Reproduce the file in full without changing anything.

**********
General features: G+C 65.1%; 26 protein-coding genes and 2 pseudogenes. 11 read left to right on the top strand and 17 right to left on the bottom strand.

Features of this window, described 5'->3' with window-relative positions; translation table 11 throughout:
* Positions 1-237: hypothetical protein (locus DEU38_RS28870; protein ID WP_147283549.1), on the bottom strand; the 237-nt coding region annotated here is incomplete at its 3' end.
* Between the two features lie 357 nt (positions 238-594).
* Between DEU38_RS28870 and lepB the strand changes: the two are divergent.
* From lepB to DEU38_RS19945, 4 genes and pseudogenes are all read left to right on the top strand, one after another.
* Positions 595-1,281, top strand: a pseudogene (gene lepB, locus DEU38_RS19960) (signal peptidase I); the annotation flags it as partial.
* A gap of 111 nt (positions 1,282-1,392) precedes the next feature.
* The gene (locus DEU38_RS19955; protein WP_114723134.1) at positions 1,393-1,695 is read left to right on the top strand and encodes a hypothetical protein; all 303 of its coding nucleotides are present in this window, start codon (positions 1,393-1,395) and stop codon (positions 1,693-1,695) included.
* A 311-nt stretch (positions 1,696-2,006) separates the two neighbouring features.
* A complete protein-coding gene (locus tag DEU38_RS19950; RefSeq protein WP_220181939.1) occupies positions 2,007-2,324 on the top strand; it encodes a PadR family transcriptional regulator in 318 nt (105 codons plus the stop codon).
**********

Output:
General features: G+C 65.1%; 26 protein-coding genes and 2 pseudogenes. 11 read left to right on the top strand and 17 right to left on the bottom strand.

Features of this window, described 5'->3' with window-relative positions; translation table 11 throughout:
* Positions 1-237: hypothetical protein (locus DEU38_RS28870; protein ID WP_147283549.1), on the bottom strand; the 237-nt coding region annotated here is incomplete at its 3' end.
* Between the two features lie 357 nt (positions 238-594).
* Between DEU38_RS28870 and lepB the strand changes: the two are divergent.
* From lepB to DEU38_RS19945, 4 genes and pseudogenes are all read left to right on the top strand, one after another.
* Positions 595-1,281, top strand: a pseudogene (gene lepB, locus DEU38_RS19960) (signal peptidase I); the annotation flags it as partial.
* A gap of 111 nt (positions 1,282-1,392) precedes the next feature.
* The gene (locus DEU38_RS19955; protein WP_114723134.1) at positions 1,393-1,695 is read left to right on the top strand and encodes a hypothetical protein; all 303 of its coding nucleotides are present in this window, start codon (positions 1,393-1,395) and stop codon (positions 1,693-1,695) included.
* A 311-nt stretch (positions 1,696-2,006) separates the two neighbouring features.
* A complete protein-coding gene (locus tag DEU38_RS19950; RefSeq protein WP_220181939.1) occupies positions 2,007-2,324 on the top strand; it encodes a PadR family transcriptional regulator in 318 nt (105 codons plus the stop codon).